1. Fats: Should not be >10% of total calories

1 g of fat yields 9 Kcals energy and no protein

  1. Refined sugar: Should not exceed 5% of total calories

1 g of refined sugar yields 4 Kcals energy and no protein

  1. Milk:

100 ml milk yields 65 Kcals energy and 3.2 g Milk Protein

  1. Boiled egg:

1 boiled egg yields 80 Kcals energy and 6 g of protein

  1. Green Leafy Vegetables (GLV):

100 g of GLV yields 25 Kilocalories

B. Calculation

  1. Cereals:

The total calorie requirement is 2580 Kilo calories, so calories from cereals should be 70% of 2580à 1806 Kcals.

100 g of cereals yield 350 Kcals, so the amount of cereals required to provide 1806 Kcals is (1806/350)*100 = 516 g.

516 g cereals will provide 51.6 g cereal protein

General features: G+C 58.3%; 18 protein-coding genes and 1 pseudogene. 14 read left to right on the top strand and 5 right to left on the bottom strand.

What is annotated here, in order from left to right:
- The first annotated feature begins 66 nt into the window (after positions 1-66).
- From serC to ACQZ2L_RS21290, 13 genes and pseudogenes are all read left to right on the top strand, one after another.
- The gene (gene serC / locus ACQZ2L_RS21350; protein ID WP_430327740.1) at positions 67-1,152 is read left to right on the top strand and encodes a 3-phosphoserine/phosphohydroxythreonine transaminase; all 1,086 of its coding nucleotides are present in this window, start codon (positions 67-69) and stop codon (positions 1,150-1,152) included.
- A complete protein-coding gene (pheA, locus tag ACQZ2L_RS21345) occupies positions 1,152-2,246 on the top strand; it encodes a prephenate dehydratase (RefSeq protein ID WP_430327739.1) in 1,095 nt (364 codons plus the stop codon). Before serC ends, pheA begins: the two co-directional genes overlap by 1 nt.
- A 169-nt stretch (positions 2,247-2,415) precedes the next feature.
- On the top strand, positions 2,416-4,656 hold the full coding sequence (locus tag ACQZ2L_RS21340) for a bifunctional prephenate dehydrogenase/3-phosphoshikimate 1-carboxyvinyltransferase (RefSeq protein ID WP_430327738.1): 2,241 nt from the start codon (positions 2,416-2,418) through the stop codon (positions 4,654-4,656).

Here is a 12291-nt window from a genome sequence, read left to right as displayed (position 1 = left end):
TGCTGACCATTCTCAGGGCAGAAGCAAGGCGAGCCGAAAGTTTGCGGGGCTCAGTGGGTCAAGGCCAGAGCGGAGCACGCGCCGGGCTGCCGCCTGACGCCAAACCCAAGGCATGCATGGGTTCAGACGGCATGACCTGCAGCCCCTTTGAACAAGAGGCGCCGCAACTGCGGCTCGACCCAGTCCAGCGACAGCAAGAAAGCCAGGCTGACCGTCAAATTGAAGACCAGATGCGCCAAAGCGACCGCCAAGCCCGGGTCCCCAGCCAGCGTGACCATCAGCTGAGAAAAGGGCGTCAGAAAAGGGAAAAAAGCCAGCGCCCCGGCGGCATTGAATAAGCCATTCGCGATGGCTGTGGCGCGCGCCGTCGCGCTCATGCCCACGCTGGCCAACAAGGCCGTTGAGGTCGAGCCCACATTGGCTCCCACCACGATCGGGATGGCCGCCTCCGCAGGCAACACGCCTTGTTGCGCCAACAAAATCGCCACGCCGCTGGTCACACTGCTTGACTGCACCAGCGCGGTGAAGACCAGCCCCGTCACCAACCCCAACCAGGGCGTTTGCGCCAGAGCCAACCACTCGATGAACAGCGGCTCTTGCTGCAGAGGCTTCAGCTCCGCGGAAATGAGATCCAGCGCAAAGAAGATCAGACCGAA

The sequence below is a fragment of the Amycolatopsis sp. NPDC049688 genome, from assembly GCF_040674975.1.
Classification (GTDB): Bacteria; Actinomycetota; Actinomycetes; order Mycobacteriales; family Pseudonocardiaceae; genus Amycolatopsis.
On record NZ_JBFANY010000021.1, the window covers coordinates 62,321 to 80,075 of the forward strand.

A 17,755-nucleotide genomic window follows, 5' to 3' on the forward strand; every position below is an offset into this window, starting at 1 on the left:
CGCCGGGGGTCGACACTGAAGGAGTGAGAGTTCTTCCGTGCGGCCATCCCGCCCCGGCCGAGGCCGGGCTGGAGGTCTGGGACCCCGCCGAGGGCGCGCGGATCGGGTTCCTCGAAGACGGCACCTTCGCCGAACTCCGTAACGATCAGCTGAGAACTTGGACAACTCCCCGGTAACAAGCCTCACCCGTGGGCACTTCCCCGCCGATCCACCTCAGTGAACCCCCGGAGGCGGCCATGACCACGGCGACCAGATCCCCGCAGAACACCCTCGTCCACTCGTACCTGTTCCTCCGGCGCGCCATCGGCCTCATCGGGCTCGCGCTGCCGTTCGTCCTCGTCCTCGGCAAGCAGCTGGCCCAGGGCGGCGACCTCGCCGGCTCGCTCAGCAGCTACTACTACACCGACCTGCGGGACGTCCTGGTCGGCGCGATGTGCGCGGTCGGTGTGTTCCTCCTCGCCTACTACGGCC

1. Pulses:

As the total proteins obtained from cereals is 51.6 g, pulse proteins should be: 51.6/5 = 10.32 g (or 10 g).

Since 100 g of pulses yield 20 g of pulse protein, the amount of pulses required to provide 10 g protein would be: (100/20)*10= 50 g.

50 g pulses will yield (350/2)= 175 Kilocalories energy

 

  1. Fat:

The total calories required are 2850, so the total calories from fat should not exceed 285. The total grams of fat permissible would therefore be 285/9 = 31.6 g (32 g).

 

  1. Refined sugar:

The total calories required are 2850, so the total calories from refined sugar should not exceed 142.5 calories. As one gram of carbohydrate yields 4 kilocalories, the total grams of refined sugar permissible would be 142.5/4= 35.6 grams.

Note: The WHO recommends a maximum of 25 grams of free sugars per day for adults.

  1. Milk:

On average, a person may consume 2 cups (400 ml) of milk in a day.

This volume would yield 4*65= 260 kilocalories energy and 12.8 g of milk protein

  1. Boiled egg:

The consumption of one boiled egg would yield 80 kilocalories energy and 6 grams protein

  1. Green Leafy Vegetables:

As the subject is a pregnant woman, she would need to consume at least 100 grams of GLV to meet the dietary iron requirements.